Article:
For Government Officials: Policies

Imagine you are convincing a constantly poor performing kid in academics to study more because it’s good for him. It won’t work, you need to create a benchmark of levels and incentivize on achieving different levels. Similarly, in this case, govt. needs to create specific and transparent multiple levels along with knowledge firms, to evaluate how they run their business as suggested by SMEs in this YES bank newsletter. Incentivization policies are required for different levels which might include assured business from PSU’s, import subsidies, credit ratings etc. A sense of competition among themselves is required by appropriate measurement mechanism and rewards.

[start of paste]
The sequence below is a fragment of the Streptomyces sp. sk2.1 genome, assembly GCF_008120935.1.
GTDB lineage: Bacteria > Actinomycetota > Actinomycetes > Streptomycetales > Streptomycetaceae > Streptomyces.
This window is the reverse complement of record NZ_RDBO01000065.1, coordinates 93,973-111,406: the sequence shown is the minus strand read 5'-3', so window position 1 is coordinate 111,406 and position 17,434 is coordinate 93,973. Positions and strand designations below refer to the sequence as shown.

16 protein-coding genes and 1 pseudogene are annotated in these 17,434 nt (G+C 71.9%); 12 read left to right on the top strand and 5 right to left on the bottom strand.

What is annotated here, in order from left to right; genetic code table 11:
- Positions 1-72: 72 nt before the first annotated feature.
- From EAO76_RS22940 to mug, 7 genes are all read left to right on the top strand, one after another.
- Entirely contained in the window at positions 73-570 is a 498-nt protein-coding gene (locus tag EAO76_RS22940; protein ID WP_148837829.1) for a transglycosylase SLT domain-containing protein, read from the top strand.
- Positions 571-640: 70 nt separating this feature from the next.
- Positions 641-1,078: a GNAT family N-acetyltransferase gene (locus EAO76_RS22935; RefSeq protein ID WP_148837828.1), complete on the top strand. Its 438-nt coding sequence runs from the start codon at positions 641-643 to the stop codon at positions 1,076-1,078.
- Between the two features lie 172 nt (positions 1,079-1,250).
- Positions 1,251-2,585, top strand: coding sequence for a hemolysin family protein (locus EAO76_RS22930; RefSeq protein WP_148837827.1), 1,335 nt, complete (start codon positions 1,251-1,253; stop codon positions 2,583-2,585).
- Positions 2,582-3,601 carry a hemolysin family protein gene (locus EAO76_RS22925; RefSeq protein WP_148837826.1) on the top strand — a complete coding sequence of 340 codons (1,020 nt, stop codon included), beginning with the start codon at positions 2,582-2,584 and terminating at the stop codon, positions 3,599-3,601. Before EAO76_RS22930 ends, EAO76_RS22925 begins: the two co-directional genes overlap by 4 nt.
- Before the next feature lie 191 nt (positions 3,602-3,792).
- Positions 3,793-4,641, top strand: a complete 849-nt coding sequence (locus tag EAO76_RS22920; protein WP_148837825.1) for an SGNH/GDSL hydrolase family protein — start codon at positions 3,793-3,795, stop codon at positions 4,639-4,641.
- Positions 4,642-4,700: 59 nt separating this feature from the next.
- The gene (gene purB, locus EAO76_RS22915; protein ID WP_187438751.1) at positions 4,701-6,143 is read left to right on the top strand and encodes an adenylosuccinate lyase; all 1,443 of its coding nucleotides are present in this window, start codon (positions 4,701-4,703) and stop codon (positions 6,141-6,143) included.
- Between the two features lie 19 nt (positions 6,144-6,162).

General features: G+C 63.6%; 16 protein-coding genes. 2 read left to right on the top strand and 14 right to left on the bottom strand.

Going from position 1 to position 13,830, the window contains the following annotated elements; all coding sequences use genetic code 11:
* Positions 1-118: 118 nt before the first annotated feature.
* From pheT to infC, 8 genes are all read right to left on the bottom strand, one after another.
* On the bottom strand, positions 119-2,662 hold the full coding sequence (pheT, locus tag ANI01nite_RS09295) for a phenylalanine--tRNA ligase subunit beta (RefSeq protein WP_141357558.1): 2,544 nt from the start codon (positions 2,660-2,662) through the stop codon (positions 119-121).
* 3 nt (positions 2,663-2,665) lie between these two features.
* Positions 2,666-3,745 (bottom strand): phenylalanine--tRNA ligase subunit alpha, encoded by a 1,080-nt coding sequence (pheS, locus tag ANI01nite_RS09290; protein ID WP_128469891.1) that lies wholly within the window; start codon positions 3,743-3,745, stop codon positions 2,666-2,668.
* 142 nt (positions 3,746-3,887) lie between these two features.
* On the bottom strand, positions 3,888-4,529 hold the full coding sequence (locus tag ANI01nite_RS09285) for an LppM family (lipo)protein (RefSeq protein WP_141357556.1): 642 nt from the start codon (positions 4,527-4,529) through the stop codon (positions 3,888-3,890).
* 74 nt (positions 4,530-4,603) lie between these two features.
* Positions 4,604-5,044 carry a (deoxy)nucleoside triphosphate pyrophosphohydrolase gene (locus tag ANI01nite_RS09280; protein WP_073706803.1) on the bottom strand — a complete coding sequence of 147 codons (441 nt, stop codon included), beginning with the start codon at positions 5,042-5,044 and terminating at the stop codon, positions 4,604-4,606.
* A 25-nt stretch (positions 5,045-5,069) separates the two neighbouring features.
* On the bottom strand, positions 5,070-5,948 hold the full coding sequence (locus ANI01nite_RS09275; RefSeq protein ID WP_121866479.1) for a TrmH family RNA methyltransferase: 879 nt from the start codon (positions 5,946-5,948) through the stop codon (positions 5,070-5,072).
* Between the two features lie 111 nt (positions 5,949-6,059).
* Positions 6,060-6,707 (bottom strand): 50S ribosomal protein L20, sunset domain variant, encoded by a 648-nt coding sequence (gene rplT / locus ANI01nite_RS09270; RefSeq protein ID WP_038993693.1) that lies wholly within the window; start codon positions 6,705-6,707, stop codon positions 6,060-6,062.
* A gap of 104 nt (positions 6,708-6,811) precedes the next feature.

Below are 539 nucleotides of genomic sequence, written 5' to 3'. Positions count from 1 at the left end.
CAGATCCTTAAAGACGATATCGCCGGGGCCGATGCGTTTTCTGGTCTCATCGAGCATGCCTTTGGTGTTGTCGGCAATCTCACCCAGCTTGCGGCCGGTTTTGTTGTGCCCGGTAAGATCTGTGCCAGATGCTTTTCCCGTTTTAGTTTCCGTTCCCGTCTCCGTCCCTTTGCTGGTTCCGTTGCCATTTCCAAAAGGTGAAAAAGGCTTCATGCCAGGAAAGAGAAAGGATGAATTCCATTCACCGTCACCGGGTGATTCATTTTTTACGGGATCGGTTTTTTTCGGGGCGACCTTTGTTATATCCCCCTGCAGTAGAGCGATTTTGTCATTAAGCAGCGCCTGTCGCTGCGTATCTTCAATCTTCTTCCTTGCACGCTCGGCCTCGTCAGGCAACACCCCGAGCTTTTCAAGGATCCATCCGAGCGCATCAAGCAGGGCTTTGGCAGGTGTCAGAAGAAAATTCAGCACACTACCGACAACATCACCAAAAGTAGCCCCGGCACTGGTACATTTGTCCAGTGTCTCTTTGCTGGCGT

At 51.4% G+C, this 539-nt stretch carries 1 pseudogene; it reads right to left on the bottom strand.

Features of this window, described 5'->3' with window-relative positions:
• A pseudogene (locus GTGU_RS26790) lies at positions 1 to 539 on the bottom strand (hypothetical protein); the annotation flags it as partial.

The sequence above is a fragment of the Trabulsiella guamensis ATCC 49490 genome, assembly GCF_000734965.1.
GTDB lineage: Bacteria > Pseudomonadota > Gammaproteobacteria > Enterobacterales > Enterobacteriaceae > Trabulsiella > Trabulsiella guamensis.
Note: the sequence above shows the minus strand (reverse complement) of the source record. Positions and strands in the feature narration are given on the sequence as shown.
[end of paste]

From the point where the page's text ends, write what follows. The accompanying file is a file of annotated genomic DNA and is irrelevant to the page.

This market has started to feel the heat of competition and will become more organized to survive as well as scale. But in this journey, many will die those who won’t be able to adapt to run business rationally.

At Sookshm, every person on the team understands and knows how to work well around these unique challenges. These values define the 30 customers we have served and 400 others we selected to interact with over the course of the last 3 years.

For questions and discussions, please drop a line below in comments or reach me on my LinkedIn. I am a regular there and answer within 24 hours :)